More than 80 percent of real estate agents work for small brokerages with fewer than 25 agents, and the average is seven, Brad Inman writes. But their might was on full display in 2023.
When I bought my first home in Oakland, California, in 1982, the ordeal filled me with fear. The price appeared exorbitant, the process felt intimidating, and I found it challenging to understand all the intricate details.
My agent, Mac McCullouch, was young, charismatic and earnest. But it was the broker-owner, whom I had only met twice, who gave me the confidence to move forward. Nameless today, I remember him as a soft-spoken, poised and reassuring man, making me feel that I was in good hands.
The small broker-owner is the unsung hero of real estate whom we are honoring this year as the 2023 Inman Person of the Year.
To this day, they account for the vast majority of home sales in the United States.
Eighty-two percent of real estate agents work for small brokerages with fewer than 25 agents, according to NAR. The average is seven.
The job of a good, small broker-owner is to listen, cajole and mentor their public-facing agents. They sit at the center of every real estate transaction, ensuring that the paperwork, the legal contingencies and contracts are handled properly.
But there is more to their role. They support floats in community parades, volunteer their time to local causes, sponsor the soccer team, participate in bake sales and testify at local public hearings.
The small broker-owner is as local as you can get, as close to the customer as is possible, and as connected as one can be.
They aren’t on celebrity television shows, they’re not high-profile CEOs of publicly-traded companies, and they’re not tech giants promising to change the world.
Small brokers are often second- or third-generation business owners who live and breathe real estate. They know every house in their community and know who bought and sold them.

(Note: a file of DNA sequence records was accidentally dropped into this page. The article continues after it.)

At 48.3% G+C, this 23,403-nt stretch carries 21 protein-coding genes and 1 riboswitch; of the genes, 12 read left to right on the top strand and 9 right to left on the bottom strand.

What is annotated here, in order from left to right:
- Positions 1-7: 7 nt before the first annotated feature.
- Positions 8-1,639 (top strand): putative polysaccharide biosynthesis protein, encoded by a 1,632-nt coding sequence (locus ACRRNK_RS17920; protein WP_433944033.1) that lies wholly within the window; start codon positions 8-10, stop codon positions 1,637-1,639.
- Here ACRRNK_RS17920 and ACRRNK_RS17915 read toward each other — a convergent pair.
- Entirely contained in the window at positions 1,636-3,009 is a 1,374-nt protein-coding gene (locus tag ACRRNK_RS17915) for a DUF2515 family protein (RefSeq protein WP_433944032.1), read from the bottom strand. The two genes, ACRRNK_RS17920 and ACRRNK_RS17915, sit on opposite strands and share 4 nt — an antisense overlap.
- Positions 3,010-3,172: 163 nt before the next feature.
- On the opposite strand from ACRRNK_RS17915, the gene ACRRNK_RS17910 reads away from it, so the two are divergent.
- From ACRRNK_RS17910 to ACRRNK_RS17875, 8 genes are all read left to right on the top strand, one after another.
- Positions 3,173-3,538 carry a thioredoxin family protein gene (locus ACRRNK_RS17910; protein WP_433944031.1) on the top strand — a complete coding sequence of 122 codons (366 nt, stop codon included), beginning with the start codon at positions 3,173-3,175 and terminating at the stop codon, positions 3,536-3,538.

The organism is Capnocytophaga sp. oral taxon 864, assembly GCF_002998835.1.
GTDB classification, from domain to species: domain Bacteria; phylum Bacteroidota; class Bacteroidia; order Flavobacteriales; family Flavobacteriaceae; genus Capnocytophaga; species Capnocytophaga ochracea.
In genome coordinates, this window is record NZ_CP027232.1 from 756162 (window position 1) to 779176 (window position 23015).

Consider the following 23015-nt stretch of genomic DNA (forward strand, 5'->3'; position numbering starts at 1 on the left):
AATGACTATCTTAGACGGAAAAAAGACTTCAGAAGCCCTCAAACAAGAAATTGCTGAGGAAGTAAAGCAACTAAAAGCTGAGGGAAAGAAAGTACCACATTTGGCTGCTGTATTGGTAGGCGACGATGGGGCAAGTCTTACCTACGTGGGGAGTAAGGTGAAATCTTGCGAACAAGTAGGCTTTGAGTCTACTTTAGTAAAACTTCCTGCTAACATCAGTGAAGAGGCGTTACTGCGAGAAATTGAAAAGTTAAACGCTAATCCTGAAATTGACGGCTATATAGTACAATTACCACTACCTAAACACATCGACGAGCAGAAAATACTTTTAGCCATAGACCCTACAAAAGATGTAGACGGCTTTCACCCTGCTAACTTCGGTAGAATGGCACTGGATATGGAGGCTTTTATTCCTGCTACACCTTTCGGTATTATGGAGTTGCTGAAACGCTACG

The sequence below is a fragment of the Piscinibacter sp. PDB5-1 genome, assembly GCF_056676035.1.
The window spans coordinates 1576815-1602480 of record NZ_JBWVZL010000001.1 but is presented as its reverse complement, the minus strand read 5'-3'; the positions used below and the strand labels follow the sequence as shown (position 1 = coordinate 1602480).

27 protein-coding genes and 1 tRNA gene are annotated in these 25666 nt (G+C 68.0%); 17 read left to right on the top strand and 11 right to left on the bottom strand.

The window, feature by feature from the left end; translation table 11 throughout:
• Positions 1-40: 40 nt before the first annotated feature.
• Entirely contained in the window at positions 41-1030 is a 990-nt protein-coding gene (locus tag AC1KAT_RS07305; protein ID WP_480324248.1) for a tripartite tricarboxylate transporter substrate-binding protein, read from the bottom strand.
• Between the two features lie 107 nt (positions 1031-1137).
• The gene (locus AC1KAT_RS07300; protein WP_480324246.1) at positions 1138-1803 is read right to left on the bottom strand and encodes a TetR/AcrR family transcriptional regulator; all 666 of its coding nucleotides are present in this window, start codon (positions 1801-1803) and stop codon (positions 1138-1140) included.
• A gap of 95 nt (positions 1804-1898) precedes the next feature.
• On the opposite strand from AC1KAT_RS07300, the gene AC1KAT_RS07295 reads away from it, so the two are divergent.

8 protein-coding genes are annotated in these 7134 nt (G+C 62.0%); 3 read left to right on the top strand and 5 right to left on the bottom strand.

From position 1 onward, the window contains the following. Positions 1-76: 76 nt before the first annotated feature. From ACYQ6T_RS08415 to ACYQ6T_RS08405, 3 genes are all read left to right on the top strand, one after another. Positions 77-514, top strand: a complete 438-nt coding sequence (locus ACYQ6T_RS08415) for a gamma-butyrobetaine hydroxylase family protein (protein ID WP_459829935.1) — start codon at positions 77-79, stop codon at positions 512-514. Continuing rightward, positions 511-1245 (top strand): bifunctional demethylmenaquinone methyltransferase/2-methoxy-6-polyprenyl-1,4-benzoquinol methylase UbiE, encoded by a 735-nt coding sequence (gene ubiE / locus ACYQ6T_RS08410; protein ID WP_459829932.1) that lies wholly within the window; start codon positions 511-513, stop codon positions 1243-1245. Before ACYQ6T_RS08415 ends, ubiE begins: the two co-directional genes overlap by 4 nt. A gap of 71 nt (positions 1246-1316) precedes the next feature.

They run small businesses, so they support a payroll, pay rent to a local landlord and fork over hordes of taxes and fees.
Like a locally-owned diner, a bakery or a shop owner, the small real estate broker-owner harkens back to an era before big-box franchises, 1-800 phone numbers, online leads and AI.
The locals know who they are, where they live and work, and how they do business. She is the real estate woman around the block.
As trusted members of the community, broker-owners help local residents with the daunting task of becoming homeowners.
Meet a few here
Our hat is off to these special people for the work they do.
Broker-owner Mike Gandolfo, RE Solutions, Louisville, Kentucky
Broker-owner Amber Montanio, Black Label Real Estate Advisors, New Braunfel, Texas
Broker-owners Natalie Clayton, Jess Martin and Chanda Johnson, Maywright Property Company, Indianapolis, Indiana
Father and son broker-owners Gary and Mike Parsons, Parsons Real Estate Group, Worthington, Ohio
Co-broker-owner Joy Bray, Gateway Real Estate, Nixa, Missouri
Broker-owner Sheila Fleming, Carolina Sky Real Estate, Fort Mill, South Carolina
Broker-owner Stefanie Mars, SMRG Real Estate, Baton Rouge, Louisiana
Broker-owner Rick Stroud, Great Homes of South Carolina, Greer, South Carolina
Broker-owner Tony Anderson, NextHome Gulf Coast Realty, Tampa Bay, Florida
Broker-owner Lindsay Dreyer, City Chic Real Estate, Washington D.C.
Broker-owner Heidi Rose, Rose Team Homes, Oklahoma City, Oklahoma
Broker-owner Nicole Reed, Nicole Reed Real Estate, Chester, Virginia